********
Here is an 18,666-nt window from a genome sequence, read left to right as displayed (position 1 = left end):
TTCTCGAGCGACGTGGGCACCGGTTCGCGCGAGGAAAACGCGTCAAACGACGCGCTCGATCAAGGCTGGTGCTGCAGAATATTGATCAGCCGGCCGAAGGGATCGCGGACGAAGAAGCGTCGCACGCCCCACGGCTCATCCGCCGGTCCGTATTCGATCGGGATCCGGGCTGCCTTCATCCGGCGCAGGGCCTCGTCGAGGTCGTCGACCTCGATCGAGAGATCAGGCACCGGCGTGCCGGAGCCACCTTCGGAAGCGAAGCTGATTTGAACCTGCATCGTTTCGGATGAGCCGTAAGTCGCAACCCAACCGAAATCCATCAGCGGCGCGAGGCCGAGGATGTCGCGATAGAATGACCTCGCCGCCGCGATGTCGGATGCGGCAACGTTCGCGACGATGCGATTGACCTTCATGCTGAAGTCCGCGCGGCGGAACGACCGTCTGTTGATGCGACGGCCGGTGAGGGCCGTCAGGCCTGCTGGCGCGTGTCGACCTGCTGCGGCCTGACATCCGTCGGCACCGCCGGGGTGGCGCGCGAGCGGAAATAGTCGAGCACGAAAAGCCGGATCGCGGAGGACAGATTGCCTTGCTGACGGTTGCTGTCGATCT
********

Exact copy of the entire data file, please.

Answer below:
Here is an 18,666-nt window from a genome sequence, read left to right as displayed (position 1 = left end):
TTCTCGAGCGACGTGGGCACCGGTTCGCGCGAGGAAAACGCGTCAAACGACGCGCTCGATCAAGGCTGGTGCTGCAGAATATTGATCAGCCGGCCGAAGGGATCGCGGACGAAGAAGCGTCGCACGCCCCACGGCTCATCCGCCGGTCCGTATTCGATCGGGATCCGGGCTGCCTTCATCCGGCGCAGGGCCTCGTCGAGGTCGTCGACCTCGATCGAGAGATCAGGCACCGGCGTGCCGGAGCCACCTTCGGAAGCGAAGCTGATTTGAACCTGCATCGTTTCGGATGAGCCGTAAGTCGCAACCCAACCGAAATCCATCAGCGGCGCGAGGCCGAGGATGTCGCGATAGAATGACCTCGCCGCCGCGATGTCGGATGCGGCAACGTTCGCGACGATGCGATTGACCTTCATGCTGAAGTCCGCGCGGCGGAACGACCGTCTGTTGATGCGACGGCCGGTGAGGGCCGTCAGGCCTGCTGGCGCGTGTCGACCTGCTGCGGCCTGACATCCGTCGGCACCGCCGGGGTGGCGCGCGAGCGGAAATAGTCGAGCACGAAAAGCCGGATCGCGGAGGACAGATTGCCTTGCTGACGGTTGCTGTCGATCT